Glamors make the object of the magic appear differently to observers, although the object does not actually change its shape. Glamors are strongest when built on a particular object or body part belonging to the person which the illusion will resemble. The object of the glamor wears an item to maintain the spell, such as a ruby or a moonstone. Sorcerers usually need to study for years before they are able to create a glamor. Some red priests believe that glamors are made possible through R'hllor, the Lord of Light.
A Feast for Crows
A Dance with Dragons
To spare Mance Rayder from being executed by Stannis, Melisandre glamors the King-Beyond-the-Wall. Mance wears a ruby in a fetter and bone armor to appear as the Lord of Bones, who is likewise glamored into appearing as Mance. Rattleshirt is thus burned in a cage, while Mance is sent on a mission to rescue "Arya" (actually Jeyne Poole) from House Bolton.
Mance: The glamor, aye. I feel it when I sleep. Warm against my skin, even through the iron. Soft as a woman's kiss. Your kiss. But sometimes in my dreams it starts to burn, and your lips turn into teeth. Every day I think how easy it would be to pry it out, and every day I don't. Must I wear the bloody bones as well?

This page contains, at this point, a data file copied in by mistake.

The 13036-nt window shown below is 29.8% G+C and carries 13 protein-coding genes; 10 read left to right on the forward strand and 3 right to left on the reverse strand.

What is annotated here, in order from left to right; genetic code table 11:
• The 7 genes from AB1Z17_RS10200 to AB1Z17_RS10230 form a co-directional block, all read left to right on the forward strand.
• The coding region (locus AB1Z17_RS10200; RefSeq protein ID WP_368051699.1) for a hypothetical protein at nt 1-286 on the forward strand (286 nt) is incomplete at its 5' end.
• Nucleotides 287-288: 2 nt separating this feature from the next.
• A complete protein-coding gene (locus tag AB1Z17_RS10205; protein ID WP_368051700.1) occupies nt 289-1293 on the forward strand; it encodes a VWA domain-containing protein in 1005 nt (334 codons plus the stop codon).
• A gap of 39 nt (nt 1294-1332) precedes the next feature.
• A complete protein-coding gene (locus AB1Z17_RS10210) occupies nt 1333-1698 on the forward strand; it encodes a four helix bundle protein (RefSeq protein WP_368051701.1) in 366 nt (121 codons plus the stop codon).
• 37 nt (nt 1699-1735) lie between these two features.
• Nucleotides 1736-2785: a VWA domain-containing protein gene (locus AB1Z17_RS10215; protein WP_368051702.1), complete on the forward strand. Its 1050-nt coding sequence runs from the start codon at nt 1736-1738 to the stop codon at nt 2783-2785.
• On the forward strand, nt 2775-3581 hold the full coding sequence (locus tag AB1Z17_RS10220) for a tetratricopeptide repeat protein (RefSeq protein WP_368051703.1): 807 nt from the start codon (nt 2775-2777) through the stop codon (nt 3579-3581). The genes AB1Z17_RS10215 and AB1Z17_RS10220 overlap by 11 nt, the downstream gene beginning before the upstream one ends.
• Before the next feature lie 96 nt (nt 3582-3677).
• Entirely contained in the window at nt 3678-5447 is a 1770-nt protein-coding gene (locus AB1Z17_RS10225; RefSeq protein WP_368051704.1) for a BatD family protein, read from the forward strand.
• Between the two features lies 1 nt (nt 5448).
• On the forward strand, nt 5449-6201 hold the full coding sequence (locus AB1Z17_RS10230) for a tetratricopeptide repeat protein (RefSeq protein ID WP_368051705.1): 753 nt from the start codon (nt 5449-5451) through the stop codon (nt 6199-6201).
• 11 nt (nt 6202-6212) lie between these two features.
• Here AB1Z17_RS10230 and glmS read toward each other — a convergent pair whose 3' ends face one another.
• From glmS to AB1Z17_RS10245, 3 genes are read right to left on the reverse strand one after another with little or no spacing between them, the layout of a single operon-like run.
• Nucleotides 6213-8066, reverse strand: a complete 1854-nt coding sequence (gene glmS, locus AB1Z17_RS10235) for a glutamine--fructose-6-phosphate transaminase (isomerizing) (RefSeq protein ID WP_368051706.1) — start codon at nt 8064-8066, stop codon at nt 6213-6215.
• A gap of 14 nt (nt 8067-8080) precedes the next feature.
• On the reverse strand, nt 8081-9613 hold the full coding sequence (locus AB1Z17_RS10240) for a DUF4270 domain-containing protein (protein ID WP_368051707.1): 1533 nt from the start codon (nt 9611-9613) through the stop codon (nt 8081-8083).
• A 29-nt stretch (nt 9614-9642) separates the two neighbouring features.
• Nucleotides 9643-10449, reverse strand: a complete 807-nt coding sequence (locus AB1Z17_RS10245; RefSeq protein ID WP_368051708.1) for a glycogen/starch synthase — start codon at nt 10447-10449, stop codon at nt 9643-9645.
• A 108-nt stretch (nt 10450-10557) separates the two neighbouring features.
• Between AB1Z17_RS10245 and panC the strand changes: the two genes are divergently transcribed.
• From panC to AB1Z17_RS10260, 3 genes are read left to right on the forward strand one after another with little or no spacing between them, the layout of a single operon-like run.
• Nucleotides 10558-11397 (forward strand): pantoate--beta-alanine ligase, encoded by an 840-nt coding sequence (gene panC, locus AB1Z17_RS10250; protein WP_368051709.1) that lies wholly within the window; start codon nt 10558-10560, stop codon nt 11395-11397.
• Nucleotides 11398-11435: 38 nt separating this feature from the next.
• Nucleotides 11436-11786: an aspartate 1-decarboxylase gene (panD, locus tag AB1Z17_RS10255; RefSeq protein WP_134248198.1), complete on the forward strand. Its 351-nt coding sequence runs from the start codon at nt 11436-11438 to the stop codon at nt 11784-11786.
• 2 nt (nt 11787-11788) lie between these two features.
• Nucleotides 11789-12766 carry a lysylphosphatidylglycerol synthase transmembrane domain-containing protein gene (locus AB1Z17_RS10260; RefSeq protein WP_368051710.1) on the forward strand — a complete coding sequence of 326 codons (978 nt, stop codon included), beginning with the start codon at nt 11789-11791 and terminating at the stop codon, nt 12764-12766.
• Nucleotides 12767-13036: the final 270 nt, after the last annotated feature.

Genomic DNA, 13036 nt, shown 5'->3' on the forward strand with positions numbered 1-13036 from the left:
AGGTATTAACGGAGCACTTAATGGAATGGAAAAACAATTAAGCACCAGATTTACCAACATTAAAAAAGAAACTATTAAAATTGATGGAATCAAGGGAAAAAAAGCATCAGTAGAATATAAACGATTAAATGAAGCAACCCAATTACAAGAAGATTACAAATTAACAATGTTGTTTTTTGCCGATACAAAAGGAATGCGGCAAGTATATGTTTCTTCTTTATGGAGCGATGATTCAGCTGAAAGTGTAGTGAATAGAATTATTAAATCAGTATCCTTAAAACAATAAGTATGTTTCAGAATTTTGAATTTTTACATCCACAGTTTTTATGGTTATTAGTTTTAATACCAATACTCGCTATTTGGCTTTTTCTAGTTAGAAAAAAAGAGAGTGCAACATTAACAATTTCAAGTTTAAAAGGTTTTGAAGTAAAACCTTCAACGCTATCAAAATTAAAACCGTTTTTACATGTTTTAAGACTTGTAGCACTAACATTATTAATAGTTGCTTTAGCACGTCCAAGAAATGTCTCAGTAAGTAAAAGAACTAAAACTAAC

Melisandre: The spell is made of shadow and suggestion. Men see what they expect to see.
Jon: What sorcery is this?
Melisandre: Call it what you will. Glamor, seeming, illusion. R'hllor is Lord of Light, Jon Snow, and it is given to his servants to weave with it, as others weave with thread.
The bones remember. The strongest glamors are built of such things. A dead man's boots, a hank of hair, a bag of fingerbones. With whispered words and prayer, a man's shadow can be drawn forth from such and draped about another like a cloak. The wearer's essence does not change, only his seeming.